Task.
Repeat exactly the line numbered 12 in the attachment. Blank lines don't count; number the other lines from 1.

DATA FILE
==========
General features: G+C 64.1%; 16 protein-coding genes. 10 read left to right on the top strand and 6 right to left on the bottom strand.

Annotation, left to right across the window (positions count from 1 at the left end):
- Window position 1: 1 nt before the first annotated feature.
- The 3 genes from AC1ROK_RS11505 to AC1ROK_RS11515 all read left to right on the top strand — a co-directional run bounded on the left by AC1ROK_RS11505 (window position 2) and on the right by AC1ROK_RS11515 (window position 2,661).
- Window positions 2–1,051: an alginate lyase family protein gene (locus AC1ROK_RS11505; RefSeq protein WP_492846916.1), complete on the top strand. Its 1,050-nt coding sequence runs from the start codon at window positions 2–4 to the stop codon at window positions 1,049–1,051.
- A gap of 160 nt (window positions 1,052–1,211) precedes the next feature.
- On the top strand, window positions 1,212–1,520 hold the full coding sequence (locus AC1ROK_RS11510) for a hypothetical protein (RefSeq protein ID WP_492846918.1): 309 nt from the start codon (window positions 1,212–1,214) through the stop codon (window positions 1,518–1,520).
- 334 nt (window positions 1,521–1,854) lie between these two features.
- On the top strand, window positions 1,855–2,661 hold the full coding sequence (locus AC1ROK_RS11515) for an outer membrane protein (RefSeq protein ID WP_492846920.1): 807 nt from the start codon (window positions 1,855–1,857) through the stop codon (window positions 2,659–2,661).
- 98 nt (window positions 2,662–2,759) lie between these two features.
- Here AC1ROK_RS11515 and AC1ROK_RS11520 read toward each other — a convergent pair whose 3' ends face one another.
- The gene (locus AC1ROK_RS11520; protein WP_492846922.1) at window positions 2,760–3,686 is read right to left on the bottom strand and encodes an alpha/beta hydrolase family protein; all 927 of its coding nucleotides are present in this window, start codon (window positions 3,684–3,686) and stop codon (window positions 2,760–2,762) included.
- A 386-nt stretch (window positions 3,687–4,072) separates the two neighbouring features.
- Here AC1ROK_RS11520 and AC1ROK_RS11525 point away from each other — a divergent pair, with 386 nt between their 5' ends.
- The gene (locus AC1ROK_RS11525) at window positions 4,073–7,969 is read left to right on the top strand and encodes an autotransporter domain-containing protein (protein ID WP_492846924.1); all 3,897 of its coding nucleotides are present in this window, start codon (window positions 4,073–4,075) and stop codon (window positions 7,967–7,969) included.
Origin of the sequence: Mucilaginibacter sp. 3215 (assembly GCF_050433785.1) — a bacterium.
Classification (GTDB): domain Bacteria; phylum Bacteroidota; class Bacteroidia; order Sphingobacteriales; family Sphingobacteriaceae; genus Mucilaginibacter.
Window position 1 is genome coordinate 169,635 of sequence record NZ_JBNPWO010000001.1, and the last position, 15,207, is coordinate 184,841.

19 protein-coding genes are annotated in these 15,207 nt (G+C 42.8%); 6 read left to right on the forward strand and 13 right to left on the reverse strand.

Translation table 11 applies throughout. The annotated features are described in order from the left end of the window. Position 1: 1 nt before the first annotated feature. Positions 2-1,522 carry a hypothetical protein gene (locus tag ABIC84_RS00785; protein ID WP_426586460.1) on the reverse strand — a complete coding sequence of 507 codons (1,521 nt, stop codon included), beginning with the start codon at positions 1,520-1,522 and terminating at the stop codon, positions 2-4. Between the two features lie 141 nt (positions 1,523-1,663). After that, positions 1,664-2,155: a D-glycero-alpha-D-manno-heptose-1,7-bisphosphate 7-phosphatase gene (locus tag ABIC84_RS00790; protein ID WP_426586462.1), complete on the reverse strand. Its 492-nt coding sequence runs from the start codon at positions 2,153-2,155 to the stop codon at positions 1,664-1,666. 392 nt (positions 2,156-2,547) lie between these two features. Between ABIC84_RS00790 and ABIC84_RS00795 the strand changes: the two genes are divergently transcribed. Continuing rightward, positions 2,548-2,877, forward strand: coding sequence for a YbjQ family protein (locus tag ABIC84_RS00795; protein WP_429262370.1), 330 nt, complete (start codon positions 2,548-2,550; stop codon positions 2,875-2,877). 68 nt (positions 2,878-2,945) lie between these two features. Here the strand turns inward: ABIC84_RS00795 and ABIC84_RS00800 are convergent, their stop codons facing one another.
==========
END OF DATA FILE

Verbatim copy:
- The gene (locus AC1ROK_RS11520; protein WP_492846922.1) at window positions 2,760–3,686 is read right to left on the bottom strand and encodes an alpha/beta hydrolase family protein; all 927 of its coding nucleotides are present in this window, start codon (window positions 3,684–3,686) and stop codon (window positions 2,760–2,762) included.